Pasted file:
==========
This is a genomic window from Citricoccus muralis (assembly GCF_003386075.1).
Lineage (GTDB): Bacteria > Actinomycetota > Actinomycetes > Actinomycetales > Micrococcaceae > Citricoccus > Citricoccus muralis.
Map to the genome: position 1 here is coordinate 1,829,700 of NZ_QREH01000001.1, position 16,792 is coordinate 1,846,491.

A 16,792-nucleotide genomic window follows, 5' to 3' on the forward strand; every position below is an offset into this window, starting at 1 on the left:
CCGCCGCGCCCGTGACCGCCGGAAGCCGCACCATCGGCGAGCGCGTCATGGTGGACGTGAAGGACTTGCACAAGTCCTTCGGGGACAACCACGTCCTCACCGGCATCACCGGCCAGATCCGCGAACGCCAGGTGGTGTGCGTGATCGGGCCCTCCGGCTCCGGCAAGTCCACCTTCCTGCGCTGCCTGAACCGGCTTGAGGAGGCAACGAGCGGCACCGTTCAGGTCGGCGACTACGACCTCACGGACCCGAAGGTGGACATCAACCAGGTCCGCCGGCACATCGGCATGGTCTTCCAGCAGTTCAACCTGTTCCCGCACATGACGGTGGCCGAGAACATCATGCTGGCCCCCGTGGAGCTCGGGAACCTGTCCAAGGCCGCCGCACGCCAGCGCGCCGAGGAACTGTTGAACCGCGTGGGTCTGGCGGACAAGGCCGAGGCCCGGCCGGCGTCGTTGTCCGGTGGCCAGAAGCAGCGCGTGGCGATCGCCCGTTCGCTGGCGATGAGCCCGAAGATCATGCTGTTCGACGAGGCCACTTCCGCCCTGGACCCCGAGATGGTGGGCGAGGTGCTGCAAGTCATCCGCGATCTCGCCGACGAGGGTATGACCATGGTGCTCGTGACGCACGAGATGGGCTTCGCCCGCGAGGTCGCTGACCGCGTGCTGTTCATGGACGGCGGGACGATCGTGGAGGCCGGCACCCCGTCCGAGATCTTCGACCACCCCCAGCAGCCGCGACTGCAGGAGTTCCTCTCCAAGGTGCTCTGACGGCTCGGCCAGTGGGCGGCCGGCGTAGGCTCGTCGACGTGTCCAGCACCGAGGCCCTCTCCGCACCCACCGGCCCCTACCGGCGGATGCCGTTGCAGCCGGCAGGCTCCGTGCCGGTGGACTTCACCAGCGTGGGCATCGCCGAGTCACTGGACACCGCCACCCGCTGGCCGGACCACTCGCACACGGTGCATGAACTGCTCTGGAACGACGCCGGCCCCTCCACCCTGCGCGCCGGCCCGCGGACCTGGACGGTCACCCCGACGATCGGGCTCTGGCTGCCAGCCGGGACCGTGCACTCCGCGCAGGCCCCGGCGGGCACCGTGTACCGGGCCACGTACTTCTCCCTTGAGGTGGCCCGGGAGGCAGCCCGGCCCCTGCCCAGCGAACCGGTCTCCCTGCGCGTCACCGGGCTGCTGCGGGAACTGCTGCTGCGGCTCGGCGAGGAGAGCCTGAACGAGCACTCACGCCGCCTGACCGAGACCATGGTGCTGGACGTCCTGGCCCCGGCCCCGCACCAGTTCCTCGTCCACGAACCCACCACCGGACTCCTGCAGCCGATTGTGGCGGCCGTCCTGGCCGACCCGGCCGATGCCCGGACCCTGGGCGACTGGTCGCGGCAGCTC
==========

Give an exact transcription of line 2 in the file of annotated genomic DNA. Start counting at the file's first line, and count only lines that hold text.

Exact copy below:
Lineage (GTDB): Bacteria > Actinomycetota > Actinomycetes > Actinomycetales > Micrococcaceae > Citricoccus > Citricoccus muralis.